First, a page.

Franschhoek’s Polished Pedigree

With Franschhoek having the finest sales-point for Cuban cigars in the winelands, time there is usually well-spent. It is just wonderful waltzing across to the town’s main monument. The unmissable one honouring my French Huguenot forebears. Here, it is quite moving, standing with an aromatic Partagas No.4 cigar in hand and looking at the family name etched on the monument’s face. A tribute to those brave folk who fled France to avoid being burnt at the stake and settling at the Cape in 1688.

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Sweet Success of The Chocolate Block

Having recently flown half-way around the world – literally – it was astounding to see the presence of one specific South African wine label at every stop. From Cape Town International, the frenetic bazaar-like space of Dubai Airport all the way to Auckland, New Zealand a bottle bearing a white label with the words The Chocolate Block was encountered in nearly every wine  store.

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Bright Whites, Big Celebration

You are not the kind of guy who normally finds himself drinking four glasses of Chardonnay at 10.30 on a week-day morning. But here you are, seated in a crowd of people who, like you, have made the journey to De Wetshof in Robertson to partake in a collection of the Burgundian Jesus Juice.

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Joy of Taj Trophy Wines Masks French Disasters

Despite having the blood of La Grande Nation coursing through my robust veins, the French can really get on my pods of pectoral muscle, commonly known as tits. Take the current form of Les Bleus in the Rugby Six Nations. Not only are they playing with the listlessness of an unbaked baguette, but their tight five – traditionally the mainstay of French rugby – appear to be sponsored by Weigh-Less and the Peace Brigade. And as far as passion goes, they apparently left their spines in the Montmartre whorehouse where their mothers worked.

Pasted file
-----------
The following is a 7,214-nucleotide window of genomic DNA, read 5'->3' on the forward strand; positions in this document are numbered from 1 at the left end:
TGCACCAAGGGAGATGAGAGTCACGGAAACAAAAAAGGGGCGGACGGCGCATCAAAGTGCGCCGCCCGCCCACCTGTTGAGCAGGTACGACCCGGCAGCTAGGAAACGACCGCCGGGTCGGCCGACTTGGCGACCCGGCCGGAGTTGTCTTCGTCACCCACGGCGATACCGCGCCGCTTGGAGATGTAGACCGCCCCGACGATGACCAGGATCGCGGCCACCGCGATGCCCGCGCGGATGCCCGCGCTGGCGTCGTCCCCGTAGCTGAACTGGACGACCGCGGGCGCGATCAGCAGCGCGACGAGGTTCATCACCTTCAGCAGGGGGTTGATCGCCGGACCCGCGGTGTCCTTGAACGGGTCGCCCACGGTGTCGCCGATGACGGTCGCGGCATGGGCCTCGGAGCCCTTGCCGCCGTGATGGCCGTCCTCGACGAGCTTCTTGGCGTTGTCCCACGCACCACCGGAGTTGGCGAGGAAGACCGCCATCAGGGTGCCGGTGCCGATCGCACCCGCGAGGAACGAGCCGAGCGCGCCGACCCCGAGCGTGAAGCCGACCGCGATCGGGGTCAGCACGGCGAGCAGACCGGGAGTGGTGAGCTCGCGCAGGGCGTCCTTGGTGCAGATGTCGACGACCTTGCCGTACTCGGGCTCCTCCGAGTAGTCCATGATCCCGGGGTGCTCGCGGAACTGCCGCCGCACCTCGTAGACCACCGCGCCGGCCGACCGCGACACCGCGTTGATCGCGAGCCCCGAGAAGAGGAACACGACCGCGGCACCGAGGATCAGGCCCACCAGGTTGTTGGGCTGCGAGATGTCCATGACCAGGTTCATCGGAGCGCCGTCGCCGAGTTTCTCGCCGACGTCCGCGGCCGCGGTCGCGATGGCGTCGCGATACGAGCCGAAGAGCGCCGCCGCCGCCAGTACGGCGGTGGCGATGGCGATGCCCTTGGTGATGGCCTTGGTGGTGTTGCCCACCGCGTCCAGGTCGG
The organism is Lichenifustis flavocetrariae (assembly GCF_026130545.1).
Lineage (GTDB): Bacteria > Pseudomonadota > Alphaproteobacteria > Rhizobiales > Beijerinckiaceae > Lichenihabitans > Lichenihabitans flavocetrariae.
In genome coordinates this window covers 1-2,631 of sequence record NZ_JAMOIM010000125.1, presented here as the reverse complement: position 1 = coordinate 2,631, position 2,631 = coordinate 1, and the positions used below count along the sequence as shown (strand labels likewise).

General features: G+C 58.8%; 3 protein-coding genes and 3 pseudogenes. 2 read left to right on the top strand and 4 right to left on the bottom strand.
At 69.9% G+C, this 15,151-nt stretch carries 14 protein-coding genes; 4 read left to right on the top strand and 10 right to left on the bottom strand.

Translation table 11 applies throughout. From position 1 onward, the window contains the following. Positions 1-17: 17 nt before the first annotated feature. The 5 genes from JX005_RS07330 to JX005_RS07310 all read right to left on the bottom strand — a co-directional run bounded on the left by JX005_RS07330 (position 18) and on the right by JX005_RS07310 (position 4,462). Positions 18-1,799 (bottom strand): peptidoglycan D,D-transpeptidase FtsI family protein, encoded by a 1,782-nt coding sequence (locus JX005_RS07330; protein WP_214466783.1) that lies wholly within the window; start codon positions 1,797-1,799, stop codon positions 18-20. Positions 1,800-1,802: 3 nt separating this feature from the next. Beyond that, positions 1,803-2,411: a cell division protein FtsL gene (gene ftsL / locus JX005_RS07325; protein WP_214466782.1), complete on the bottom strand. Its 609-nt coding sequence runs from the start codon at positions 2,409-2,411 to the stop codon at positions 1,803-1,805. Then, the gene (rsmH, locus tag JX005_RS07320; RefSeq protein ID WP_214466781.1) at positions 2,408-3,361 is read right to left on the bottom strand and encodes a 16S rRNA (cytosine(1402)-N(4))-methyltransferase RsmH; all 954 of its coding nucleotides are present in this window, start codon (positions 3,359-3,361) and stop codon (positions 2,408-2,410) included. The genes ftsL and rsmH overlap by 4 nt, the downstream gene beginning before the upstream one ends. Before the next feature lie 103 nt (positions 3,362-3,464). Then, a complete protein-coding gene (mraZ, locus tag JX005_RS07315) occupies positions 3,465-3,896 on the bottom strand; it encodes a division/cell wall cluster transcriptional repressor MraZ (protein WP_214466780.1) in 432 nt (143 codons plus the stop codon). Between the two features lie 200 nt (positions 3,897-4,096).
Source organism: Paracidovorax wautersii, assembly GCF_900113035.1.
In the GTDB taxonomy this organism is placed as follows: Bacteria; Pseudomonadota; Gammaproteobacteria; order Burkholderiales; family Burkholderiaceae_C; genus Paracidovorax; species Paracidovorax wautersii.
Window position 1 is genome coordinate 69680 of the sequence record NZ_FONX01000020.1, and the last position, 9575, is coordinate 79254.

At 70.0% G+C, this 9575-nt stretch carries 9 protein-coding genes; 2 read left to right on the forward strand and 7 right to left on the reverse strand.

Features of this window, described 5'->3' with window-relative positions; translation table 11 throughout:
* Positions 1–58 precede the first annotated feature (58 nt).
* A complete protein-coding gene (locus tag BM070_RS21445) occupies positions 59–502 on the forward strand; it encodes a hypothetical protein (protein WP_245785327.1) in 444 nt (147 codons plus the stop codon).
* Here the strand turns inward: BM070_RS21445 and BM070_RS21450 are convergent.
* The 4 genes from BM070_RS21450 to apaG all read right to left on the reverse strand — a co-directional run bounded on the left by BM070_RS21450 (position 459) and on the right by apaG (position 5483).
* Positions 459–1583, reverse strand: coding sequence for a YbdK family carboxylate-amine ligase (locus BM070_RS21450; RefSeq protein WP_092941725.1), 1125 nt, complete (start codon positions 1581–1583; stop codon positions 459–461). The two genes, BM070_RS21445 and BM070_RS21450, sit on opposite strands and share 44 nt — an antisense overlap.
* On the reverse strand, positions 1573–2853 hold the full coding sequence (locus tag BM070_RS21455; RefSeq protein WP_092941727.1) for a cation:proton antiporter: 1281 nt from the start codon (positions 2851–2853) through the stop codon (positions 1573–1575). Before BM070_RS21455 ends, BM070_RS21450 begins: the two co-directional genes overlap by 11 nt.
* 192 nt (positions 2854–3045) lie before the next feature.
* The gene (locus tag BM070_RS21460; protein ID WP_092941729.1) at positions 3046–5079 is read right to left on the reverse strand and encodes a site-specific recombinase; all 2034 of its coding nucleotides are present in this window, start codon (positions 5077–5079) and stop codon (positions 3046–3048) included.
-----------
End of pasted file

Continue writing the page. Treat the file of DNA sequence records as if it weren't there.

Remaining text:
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Charm and the Heartbreak Grape

I had always struggled to nail my precise feeling towards Pinot Noir when Danie de Wet did it for me. “You find three kinds of wine: red wine… white wine,” the Sage from De Wetshof said, “and then you have Pinot Noir.” This was over a decade ago when De Wet had been busy at playing pioneer again – not Chardonnay, but by making the first Pinot Noir in the Robertson Valley.

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The deceptively simple and seemingly innocuous description stuck, and the more Pinots I drink the more on-the-button Danie’s words appear.

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